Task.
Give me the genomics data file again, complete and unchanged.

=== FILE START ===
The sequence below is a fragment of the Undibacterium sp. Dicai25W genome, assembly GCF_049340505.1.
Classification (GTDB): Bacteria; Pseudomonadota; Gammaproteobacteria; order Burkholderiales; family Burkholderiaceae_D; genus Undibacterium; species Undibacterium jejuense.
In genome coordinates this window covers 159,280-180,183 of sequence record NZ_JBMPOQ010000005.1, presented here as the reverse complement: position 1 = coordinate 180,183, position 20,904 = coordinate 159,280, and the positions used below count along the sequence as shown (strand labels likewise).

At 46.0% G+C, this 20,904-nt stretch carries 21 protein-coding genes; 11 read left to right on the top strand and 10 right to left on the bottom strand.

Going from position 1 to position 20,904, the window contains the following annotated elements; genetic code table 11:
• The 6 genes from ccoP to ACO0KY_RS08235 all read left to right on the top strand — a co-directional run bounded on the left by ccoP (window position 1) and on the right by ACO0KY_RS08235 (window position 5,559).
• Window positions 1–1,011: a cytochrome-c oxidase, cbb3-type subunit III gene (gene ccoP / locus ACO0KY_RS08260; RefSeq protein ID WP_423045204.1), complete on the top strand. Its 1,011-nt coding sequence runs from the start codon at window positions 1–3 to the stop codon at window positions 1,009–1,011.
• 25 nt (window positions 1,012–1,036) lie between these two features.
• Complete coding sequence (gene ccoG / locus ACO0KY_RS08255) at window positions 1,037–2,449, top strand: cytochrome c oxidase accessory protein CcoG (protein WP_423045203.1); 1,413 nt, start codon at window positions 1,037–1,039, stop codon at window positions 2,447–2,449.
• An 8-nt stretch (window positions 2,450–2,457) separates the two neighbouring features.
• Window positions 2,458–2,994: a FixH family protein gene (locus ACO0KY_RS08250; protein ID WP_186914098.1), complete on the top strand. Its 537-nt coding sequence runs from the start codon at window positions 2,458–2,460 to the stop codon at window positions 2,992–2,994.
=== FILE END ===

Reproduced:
The sequence below is a fragment of the Undibacterium sp. Dicai25W genome, assembly GCF_049340505.1.
Classification (GTDB): Bacteria; Pseudomonadota; Gammaproteobacteria; order Burkholderiales; family Burkholderiaceae_D; genus Undibacterium; species Undibacterium jejuense.
In genome coordinates this window covers 159,280-180,183 of sequence record NZ_JBMPOQ010000005.1, presented here as the reverse complement: position 1 = coordinate 180,183, position 20,904 = coordinate 159,280, and the positions used below count along the sequence as shown (strand labels likewise).

At 46.0% G+C, this 20,904-nt stretch carries 21 protein-coding genes; 11 read left to right on the top strand and 10 right to left on the bottom strand.

Going from position 1 to position 20,904, the window contains the following annotated elements; genetic code table 11:
• The 6 genes from ccoP to ACO0KY_RS08235 all read left to right on the top strand — a co-directional run bounded on the left by ccoP (window position 1) and on the right by ACO0KY_RS08235 (window position 5,559).
• Window positions 1–1,011: a cytochrome-c oxidase, cbb3-type subunit III gene (gene ccoP / locus ACO0KY_RS08260; RefSeq protein ID WP_423045204.1), complete on the top strand. Its 1,011-nt coding sequence runs from the start codon at window positions 1–3 to the stop codon at window positions 1,009–1,011.
• 25 nt (window positions 1,012–1,036) lie between these two features.
• Complete coding sequence (gene ccoG / locus ACO0KY_RS08255) at window positions 1,037–2,449, top strand: cytochrome c oxidase accessory protein CcoG (protein WP_423045203.1); 1,413 nt, start codon at window positions 1,037–1,039, stop codon at window positions 2,447–2,449.
• An 8-nt stretch (window positions 2,450–2,457) separates the two neighbouring features.
• Window positions 2,458–2,994: a FixH family protein gene (locus ACO0KY_RS08250; protein ID WP_186914098.1), complete on the top strand. Its 537-nt coding sequence runs from the start codon at window positions 2,458–2,460 to the stop codon at window positions 2,992–2,994.